You may have children who whine a lot. They may tattle on their siblings, complain about things that you’re not doing right, cry about house rules, moan and groan about school, etc. Part of their “acting out” is this kind of constant annoying level of voicing grievances. What do you do?
Establishing a Grievance Time—
Set up a “grievance time” (e.g., after dinner). This is a time where you’re going to sit down with these children for five minutes – and that’s their time to register complaints. That’s when they get to tell you what’s really on their mind. You may even instruct them to keep a journal so they can keep track of grievance and write them down. So, something goes into their “grievance journal,” and then in grievance time, you take the time to explain it to them and point things out to them.
This approach is a much more focused situation in which they can’t pretend not to understand or pretend not to hear. The great thing about the use of grievance time is, if the kids start “bitching” at 3:00 PM, you can say, “Write that in your grievance journal please, and we’ll talk about it at the grievance time.” In this way, the parent gets a way to defer the complaint and do what is called a “redirect.” You are effectively redirecting the kids to another task instead of the task that their complaining about – or instead of complaining about you.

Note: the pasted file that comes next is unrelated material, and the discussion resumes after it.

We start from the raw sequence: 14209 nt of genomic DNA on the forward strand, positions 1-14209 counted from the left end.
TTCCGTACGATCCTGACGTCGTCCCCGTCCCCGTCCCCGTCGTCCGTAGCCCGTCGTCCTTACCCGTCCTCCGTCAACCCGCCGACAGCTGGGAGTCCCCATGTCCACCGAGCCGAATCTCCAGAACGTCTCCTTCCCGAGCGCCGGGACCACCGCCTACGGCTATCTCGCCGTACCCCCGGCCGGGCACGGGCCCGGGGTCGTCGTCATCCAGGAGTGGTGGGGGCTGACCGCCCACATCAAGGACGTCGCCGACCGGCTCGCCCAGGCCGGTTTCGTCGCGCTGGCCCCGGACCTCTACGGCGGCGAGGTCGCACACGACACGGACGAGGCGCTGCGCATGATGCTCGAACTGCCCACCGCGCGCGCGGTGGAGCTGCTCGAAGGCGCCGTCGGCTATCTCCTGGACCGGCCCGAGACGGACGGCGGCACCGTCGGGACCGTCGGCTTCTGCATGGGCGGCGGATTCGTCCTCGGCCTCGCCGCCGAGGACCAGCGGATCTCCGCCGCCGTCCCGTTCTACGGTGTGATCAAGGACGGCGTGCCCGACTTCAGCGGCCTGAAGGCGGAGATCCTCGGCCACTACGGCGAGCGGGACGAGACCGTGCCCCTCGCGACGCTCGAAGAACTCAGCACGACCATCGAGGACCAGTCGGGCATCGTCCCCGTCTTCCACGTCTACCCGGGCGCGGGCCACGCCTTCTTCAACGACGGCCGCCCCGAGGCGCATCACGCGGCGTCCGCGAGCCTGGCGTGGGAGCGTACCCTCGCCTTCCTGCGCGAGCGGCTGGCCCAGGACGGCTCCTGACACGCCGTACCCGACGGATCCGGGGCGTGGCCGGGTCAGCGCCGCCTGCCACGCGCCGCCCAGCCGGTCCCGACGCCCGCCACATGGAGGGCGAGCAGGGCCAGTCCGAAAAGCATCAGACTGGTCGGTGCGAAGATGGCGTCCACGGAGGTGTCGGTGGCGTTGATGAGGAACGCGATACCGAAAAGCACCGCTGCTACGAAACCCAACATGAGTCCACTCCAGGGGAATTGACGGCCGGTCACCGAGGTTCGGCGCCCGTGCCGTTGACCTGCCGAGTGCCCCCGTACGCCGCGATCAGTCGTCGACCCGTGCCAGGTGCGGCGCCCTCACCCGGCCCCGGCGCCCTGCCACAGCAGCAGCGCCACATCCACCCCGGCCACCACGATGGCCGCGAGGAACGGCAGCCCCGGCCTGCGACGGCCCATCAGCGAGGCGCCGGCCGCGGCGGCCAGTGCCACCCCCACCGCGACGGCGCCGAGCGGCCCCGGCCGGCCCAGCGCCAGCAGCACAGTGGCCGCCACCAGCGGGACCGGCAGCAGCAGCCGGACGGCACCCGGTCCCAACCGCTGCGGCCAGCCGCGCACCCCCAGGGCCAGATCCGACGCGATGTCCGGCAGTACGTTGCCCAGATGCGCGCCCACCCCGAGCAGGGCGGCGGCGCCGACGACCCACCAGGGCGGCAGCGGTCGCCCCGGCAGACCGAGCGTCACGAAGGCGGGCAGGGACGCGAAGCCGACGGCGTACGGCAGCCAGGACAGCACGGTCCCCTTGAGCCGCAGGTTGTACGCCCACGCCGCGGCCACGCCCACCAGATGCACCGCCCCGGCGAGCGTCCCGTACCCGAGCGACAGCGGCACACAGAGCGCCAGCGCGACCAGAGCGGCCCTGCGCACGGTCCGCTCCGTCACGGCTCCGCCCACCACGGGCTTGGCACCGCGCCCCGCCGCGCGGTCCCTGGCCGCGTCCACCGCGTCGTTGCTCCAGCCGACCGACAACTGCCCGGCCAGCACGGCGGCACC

How to Help Resolve Complaints—
The ability to solve problems can be broken down into two separate but related parts:
• Analysis: this is the ability to break a problem down into its sub-parts and look at these closely to see how they fit together.
• Synthesis: having broken the problem down into its sub-parts, put the parts back again in such a way as to make sense of the original problem we are tackling.
The two aspects of problem-solving, analysis and synthesis, are vital steps towards a proper understanding of how to tackle problems. However, it has been found that many young people have great difficulty applying these steps. They fail to appreciate that problems can be broken down into more manageable blocks and tend to see them globally – as a whole – rather than in an analytical sense. As parents, there are a number of steps we can take to help our kids grasp this point:
1. After kids have generated their ideas and alternatives, help them evaluate the consequences. For example, “What might happen if . . .? Would it be safe? Would it be fair? How would everyone feel?” Parents should encourage kids to evaluate their ideas and see why they are acceptable or unacceptable.
2. Allow your youngster to fail. It hurts to see your youngster suffer or struggle, however the most important lessons are learned through our mistakes. Unless you youngster is in physical danger, allow them to learn cause and effect. A skinned knee, although sad, is just a skinned knee. Your youngster will learn that the behavior that caused the skin knee should be adjusted for future. Like my mom told me, you touched the stove once and never did it again. A youngster does not understand a stove is hot until they touch it themselves no matter your warning.
3. Ask for a decision. After kids evaluate their ideas, parents should restate the problem, summarize their ideas and let kids decide which actions they would like to try. If kids choose an idea that you think will not work, make sure they know what their alternatives are and what they should try next.